This week, children across the globe have being dressing up in silly costumes, trudging through neighbourhoods knocking on doors, and stuffing their faces full of sticky candy all in the name of Halloween.
Here at Pocket Gamer Towers, we like to do things differently.
Instead of 'celebrating' All Hallows' Eve by braving the cold and damp, we decided to sit down with a pumpkin-infused Mountain Dew and a bag of Tangy Cheese Doritos to compile a list of the horror franchises we'd love to play on our iOS and Android devices.
Here are our top ten...
Project Zero / Fatal Frame
The Project Zero (or Fatal Frame, if you're one of our transatlantic cousins) franchise is, hands down, one of the most terrifying gaming series out there.
If you're unfamiliar with this gaming property, let me enlighten you. In each Project Zero title, you are pitted against blood-curdling spirits and otherwordly beings, which you have to dispatch using a camera.
An iOS and Android spin-off could take advantage of the accelerometer and gyroscope found in later models of iPhone and various 'droid devices, and also utilise augmented reality for extra chills.
As you probably know, there are already a number of Resident Evil games available for mobile devices. To be quite frank, though, they're ruddy underwhelming.
What do we want, then? Well, for starters, we'd love a port of Deadly Silence, which was released on the Nintendo DS to commemorate the franchise's tenth anniversary.
Hey, we'd settle for Game Boy Color title Resident Evil Gaiden, though.
Again, there's already a Silent Hill game available for smartphones - specifically, for iOS-powered blowers. Again, though, it hasn't really set the portable gaming world alight.
The original Silent Hill, which debuted on Sony's PlayStation back in 1999, would work brilliantly on a device like the iPad, though controls might prove to be an issue.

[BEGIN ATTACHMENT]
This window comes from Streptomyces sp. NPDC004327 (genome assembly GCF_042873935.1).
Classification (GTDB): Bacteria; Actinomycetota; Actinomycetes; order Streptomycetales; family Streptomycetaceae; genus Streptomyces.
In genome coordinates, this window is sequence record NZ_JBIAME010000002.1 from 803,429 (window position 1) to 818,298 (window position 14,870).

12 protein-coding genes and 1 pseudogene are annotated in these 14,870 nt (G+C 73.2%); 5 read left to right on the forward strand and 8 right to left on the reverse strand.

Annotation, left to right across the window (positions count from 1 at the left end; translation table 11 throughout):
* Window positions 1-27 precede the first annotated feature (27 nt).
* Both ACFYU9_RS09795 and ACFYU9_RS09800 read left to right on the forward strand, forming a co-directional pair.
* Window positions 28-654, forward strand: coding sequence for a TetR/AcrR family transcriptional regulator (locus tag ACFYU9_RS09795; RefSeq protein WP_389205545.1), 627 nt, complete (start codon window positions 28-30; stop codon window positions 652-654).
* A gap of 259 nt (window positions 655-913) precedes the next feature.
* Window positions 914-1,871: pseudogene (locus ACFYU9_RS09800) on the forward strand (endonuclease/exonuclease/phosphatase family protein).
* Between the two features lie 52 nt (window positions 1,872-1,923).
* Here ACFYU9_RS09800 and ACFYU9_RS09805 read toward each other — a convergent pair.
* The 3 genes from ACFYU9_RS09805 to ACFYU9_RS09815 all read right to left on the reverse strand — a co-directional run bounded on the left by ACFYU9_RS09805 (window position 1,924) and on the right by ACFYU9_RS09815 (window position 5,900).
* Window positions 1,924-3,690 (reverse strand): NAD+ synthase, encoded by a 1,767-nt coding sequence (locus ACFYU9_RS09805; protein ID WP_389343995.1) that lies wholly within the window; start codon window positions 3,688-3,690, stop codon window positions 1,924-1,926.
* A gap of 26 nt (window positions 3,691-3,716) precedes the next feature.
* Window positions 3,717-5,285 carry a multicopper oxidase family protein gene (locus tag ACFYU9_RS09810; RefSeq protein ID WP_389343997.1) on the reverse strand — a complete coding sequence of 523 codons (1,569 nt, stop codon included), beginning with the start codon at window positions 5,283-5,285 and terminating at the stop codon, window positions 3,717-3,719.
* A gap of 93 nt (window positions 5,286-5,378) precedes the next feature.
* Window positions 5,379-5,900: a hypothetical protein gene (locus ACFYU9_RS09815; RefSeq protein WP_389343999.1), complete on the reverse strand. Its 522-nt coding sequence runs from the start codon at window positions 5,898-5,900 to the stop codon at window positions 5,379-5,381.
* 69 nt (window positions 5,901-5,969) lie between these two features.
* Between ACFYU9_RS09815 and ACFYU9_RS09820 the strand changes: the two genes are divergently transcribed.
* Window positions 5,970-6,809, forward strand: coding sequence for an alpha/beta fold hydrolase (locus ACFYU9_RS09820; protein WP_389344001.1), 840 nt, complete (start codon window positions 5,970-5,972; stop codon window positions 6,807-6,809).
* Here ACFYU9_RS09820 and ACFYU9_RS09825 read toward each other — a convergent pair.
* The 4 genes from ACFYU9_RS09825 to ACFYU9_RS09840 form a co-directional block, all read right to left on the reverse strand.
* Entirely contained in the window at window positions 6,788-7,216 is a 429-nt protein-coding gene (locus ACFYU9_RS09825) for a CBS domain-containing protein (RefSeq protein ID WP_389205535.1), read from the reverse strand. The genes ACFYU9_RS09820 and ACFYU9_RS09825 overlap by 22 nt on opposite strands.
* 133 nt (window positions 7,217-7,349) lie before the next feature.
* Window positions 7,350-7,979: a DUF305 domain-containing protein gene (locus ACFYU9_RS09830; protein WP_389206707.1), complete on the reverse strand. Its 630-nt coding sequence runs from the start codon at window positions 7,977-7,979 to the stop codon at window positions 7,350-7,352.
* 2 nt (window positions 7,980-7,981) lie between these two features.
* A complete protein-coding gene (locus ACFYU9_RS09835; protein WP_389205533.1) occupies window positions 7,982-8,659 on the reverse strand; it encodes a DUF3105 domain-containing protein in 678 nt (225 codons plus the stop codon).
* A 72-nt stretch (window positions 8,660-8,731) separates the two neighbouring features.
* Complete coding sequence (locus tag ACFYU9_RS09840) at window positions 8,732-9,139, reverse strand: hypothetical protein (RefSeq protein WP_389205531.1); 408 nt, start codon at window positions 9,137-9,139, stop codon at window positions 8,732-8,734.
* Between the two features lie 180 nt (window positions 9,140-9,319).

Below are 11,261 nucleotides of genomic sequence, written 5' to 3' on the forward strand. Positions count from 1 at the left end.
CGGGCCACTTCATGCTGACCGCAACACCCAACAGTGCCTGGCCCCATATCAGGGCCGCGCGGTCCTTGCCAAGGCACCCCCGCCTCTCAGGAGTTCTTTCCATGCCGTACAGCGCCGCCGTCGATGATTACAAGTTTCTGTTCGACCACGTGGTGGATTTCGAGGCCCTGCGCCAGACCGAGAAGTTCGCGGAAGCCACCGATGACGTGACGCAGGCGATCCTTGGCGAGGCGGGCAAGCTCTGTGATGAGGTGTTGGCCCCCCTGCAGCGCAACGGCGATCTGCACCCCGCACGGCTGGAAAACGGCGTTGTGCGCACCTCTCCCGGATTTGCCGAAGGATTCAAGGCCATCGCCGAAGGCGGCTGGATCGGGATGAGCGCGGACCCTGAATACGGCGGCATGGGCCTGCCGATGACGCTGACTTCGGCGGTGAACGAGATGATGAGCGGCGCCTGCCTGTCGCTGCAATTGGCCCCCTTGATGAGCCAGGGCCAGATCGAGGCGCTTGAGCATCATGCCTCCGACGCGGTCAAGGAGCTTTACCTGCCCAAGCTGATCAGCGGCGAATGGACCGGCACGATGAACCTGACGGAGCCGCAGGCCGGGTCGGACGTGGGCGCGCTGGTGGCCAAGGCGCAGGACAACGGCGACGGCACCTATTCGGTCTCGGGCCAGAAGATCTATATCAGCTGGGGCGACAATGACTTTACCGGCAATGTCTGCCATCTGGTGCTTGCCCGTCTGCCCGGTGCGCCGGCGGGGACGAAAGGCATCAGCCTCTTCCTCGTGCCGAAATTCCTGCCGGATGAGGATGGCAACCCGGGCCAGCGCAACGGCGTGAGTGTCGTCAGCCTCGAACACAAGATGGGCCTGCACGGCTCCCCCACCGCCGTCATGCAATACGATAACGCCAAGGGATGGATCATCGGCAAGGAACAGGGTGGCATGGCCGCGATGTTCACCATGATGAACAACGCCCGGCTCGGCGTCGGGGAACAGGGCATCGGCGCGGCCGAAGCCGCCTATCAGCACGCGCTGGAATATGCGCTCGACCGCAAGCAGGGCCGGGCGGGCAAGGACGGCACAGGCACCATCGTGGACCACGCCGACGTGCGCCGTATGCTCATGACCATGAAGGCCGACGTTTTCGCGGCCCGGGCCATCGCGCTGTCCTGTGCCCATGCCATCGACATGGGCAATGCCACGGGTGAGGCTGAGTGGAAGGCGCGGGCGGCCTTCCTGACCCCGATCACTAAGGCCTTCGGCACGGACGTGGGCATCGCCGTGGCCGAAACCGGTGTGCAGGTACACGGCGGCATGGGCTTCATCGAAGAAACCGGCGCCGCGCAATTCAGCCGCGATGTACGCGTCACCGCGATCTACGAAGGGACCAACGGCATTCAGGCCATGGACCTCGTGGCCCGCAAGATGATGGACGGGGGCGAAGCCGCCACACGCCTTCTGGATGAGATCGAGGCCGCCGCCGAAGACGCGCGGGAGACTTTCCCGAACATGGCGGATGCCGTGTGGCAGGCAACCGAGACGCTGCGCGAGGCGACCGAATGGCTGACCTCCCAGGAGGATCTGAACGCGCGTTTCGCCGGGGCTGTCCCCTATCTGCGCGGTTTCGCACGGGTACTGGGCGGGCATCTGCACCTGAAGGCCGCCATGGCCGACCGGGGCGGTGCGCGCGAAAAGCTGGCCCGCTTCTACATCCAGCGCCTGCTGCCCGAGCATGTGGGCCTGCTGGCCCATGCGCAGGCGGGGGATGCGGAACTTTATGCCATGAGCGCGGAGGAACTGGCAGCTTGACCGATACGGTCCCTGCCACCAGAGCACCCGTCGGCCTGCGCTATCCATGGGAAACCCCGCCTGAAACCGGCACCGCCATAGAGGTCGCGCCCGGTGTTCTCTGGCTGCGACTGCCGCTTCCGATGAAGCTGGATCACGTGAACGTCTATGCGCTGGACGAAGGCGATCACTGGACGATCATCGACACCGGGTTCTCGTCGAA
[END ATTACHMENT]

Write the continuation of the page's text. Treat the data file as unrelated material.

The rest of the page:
So, a whole new title built for buttonless devices, thank you very much, Konami.
If you're yet to play Amnesia: The Dark Descent, we suggest you grab it from Steam, whack on a pair of headphones, and take it for a whirl in the dark.
Believe me: it's a terrifying experience.
There are no weapons in Amnesia, which is the reason it's so scary. You have to rely on hiding, your wits, some good old-fashioned running, and a bit of luck to survive.
The Dino Crisis franchise, in case you've never played it, is basically the Resident Evil franchise, only with bone-crunching dinosaurs in place of flesh-eating zombies.
Capcom only published three Dino Crisis games (not including a spin-off entitled Dino Stalker), and the latest release came out all the way back in 2003.
It's definitely time for another chapter of Regina's adventure.
It's shocking that we're yet to see a proper Castlevania game pop up on our iOS and Android-powered devices. The franchise's side-scrolling nature seems a perfect fit for touch-enabled screens.
Castlevania: The Dracula X Chronicles, which was a collection for the PSP that featured remakes of Rondo of Blood and its sequel Symphony of the Night, would be a great start.
Parasite Eve games are probably best described as 'action-RPGs games infused with horror elements', rather than 'straight up scare-fests', but they do feature monsters and other supernatural baddies, and that's good enough for me.
These games feature a battle system similar to Square's Vagrant Story. So, while the fights aren't turn-based, you are allowed to pause the action in order to properly plan a course of action.
Alone in the Dark
If you're one of our younger readers, you probably won't have much interest in the Alone in the Dark franchise. Eden Games's awful 2008 Xbox 360 outing will have made sure of that.
Anyway, the series itself follows paranormal investigator Edward Carnby as he, well, investigates the paranormal.
The Alone in the Dark franchise is often cited as the 'forefather' of survival-horror games.
Clock Tower is a series of survival-horror point-and-click adventure titles in which you are tasked with solving puzzles and hiding your skinny rump from creatures.
Point-and-click adventures like these are perfectly suited to buttonless gizmos like the iPhone and Android-powered devices, so we would like to see ports of all four Clock Tower titles.
Psychological horror role-playing title Sweet Home was released in Japan in 1989, and served as the main inspiration for Resident Evil.
In fact, Resident Evil borrowed many of the game's elements, including its mansion setting, puzzles, and item-management system.
Sweet Home is based on a Japanese horror film of the same name, by the way. Lovely stuff.